Next UnStuff the EJVS files (double-click on it and it should launch Stuffit, if not, get a copy here by searching for "Stuffit Expander"). Inside the resulting EJVS_supplementary_files folder, open the "mac" folder and put all its contents inside the JBindery folder you must do this for the scripts to work. Do not just put the "mac" folder itself in, but move its contents into JBindery, in addition to the rv_ejvs.xml file inside the main EJVS folder.

To run a Mac XSL file, double-click on the application, e.g., "jrg's_when_test" and you will see an output file in XML appear in the directory. Use BBEdit Lite to open the file (get a copy at by searching on BBEdit). When you choose Open from the File menu, be sure to set the "File Types" to "Any File."

For viewing the results of the search and select_hymn actions in a browser, after you've run the "jrg" applet, then run the matching "view" applet, and open the HTML file which results in a browser.

If you want to make your own applets after you have more experience with XSL/T, and change the input and output file names, just run "JBindery" itself, choose "Open" under file, and select any "jrg" applet, and change the file names in the "Command" window such as seen here:

image of jbindery command window

Then "Save as Application" in the JBindery folder with whatever name you wish, leaving the other selections as I have preset them.

Likely as not, you may also encounder Not Found/Directory Path errors. That comes from a trickier screen. If you look at the JBindery window, the lefthand icon list has a "Properties Icon" and this could be a source of troubles. You need to add the following two lines to the bottom left and bottowm right window (it'll spill over the viewable space of the window, so type carefully), respectively:

  1. On the left window, add:
  2. On the right window add:
If Done right, it should look like this:

image of jbindery properties

You should also have the appropriate ".jar" files in your "Classpath" window. Assuming you've unzipped stuff all to the JBindery directory, your window should look like this:

image of jbindery classpath

If it does not, use the "Add .zip File" button to select the appropriate .jar files as shown through the Finder interface it provides. Note: The image above does not show a default $CLASSPATH file at the top of the window. I scrolled it before screen capturing so as to show all that I added to it. The top large window fills in of its own accord as you use JBindery.

For Mac users, I also recommend a copy of VirtualPC so you can run Windows programs (yes, for real) on your PowerMac. In the long run, you'll benefit in multiple ways from having Windows on your Mac. And, the big secret is, Windows runs more stable on a Mac!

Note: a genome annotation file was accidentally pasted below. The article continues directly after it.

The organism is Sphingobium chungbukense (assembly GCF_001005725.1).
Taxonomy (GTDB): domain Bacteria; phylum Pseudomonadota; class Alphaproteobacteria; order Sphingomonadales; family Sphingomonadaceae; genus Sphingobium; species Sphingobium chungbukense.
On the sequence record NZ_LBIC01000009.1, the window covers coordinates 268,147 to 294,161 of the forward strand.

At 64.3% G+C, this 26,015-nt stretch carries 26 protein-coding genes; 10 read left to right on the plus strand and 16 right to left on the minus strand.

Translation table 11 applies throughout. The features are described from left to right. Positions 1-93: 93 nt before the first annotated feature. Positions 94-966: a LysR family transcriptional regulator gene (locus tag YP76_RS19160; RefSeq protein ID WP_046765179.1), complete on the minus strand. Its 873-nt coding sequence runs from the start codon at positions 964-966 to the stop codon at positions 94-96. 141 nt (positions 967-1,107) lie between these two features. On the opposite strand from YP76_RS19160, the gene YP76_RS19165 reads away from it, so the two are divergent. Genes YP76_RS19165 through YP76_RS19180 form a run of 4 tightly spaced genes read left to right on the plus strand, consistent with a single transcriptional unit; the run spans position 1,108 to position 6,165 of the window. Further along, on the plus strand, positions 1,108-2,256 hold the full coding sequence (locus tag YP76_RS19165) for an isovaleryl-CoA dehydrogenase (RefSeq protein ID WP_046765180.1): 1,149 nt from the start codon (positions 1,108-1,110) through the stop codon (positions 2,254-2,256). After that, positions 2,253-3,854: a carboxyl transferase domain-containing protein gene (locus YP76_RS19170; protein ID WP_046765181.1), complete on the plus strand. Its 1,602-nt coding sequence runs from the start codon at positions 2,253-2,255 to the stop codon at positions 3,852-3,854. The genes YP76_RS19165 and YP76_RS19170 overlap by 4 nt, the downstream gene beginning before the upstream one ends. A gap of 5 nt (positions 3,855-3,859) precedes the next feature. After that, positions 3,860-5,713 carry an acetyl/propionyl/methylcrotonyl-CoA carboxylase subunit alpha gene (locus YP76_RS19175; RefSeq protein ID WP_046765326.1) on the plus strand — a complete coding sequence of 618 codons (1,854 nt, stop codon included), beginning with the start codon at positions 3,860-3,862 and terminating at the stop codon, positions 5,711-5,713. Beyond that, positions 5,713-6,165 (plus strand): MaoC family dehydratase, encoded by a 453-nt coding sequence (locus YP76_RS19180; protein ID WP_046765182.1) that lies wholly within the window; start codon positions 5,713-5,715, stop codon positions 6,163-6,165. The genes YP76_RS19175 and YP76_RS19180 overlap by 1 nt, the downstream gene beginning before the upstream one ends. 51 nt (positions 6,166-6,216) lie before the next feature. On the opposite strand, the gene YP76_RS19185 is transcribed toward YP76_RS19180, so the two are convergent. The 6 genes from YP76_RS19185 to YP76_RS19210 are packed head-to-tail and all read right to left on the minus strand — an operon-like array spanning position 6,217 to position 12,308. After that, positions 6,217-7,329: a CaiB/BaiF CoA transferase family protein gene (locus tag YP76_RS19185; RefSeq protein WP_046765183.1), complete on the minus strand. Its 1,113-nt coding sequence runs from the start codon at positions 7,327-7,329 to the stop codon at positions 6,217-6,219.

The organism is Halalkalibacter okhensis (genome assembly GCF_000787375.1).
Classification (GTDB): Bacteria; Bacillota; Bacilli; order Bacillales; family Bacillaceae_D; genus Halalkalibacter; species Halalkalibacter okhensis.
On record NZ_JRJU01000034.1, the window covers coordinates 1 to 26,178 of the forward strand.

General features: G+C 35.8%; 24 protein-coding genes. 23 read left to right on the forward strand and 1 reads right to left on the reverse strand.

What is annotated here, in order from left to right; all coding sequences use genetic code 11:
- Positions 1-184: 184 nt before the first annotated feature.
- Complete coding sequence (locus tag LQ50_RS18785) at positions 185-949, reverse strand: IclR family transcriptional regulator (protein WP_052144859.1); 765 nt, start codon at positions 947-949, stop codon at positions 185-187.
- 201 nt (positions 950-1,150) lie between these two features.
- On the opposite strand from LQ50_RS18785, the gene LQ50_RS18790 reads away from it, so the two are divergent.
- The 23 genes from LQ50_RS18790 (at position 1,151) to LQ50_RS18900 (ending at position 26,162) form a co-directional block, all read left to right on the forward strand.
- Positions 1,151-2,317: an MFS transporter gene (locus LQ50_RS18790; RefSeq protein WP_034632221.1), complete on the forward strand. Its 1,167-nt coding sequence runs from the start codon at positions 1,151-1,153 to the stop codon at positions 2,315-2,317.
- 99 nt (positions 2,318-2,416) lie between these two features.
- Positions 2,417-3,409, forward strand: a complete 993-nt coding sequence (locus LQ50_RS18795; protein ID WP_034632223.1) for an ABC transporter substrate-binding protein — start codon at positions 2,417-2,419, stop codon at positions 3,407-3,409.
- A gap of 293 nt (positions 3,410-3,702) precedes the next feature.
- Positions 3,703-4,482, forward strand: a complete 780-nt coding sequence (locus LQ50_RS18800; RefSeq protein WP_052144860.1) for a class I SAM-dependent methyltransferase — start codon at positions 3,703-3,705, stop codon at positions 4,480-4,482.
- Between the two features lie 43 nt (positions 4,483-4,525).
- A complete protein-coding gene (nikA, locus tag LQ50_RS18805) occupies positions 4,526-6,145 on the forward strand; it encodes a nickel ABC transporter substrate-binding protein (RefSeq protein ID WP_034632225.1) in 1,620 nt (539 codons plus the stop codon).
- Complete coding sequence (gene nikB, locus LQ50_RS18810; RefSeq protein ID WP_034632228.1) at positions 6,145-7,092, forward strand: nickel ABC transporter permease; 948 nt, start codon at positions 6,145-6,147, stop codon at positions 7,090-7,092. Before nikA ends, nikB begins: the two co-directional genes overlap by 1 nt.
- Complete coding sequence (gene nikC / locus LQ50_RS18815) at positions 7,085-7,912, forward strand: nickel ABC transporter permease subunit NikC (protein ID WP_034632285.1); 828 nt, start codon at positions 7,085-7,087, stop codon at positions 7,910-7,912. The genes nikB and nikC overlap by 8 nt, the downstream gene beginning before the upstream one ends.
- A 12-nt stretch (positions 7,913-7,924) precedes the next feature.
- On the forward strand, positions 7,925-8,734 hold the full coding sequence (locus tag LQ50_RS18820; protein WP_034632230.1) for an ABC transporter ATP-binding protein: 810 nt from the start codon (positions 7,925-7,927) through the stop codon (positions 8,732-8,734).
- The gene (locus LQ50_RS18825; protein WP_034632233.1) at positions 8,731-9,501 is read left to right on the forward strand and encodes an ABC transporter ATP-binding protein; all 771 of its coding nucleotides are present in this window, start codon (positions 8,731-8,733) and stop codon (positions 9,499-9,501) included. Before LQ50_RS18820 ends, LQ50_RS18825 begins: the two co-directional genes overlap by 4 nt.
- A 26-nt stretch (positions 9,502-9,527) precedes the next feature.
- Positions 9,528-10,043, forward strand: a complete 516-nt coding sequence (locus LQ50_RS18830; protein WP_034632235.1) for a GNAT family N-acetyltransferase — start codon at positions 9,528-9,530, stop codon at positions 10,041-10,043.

3. To Edit XSL Files

It is important to experiment to learn more. Change small things at first. Also, if you are technically inclined, bring your questions to the XSL list. To subscribe, go to Indology (if you haven't already), review the rules and how to join at:

On a Mac, I recommend using BBEdit Lite which is free (, and perform a search on "BBEdit, and select 4.6), and it assures that your files will be saved correctly. On Windows, open the file in Microsoft WordPad (go to Start, Programs, Accessories, WordPad). To open an XSL file, you’ll need to tell the "Files of Type" menu, which is at the bottom center of the window that pops up when you choose "Open" from the File menu, to show "All Files." You will want to be sure and only change those variables, indicated in the article above, in the parts of the script marked off between the rows of asterisks.

4. To Display or View Selected XML Output Files in a Browser

Sometimes you may not need to see just code, but want to view the files for easier reading and study, like in a browser.

On Windows, run XT with whatever filename of the XML you want to view in a browser, and the convert_to_browser_view.xsl file like this:

C:\xt mytextoutput.xml convert_to_browser_view.xsl viewit.html

Note–be sure and put ".html" at the end of the output file, or your browser may not read it in formatted form. You can open it in a browser by choosing "Open file" and/or Browse from your browser’s file menu (browsers can open files on your hard drive just like files on the net).

For MacIntosh, just run the "view" applet that matches the "jrg" file name whose output you want to see, such as jrg’s_select_hymn would have it’s output converted to a browser viewable html file with "view_selected-hymn." The resulting HTML file will be in your JBindery directory, and you can open it from the file menu of your browser by choosing "open file" or "open page."

Special thanks goes to Chuck White for pioneering the Mac territory for XT use ( His initial notes are available as part of an excellent Q & A source by Dave Pawson at

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(© Copyright 1999, John Robert Gardner, All Rights Reserved.)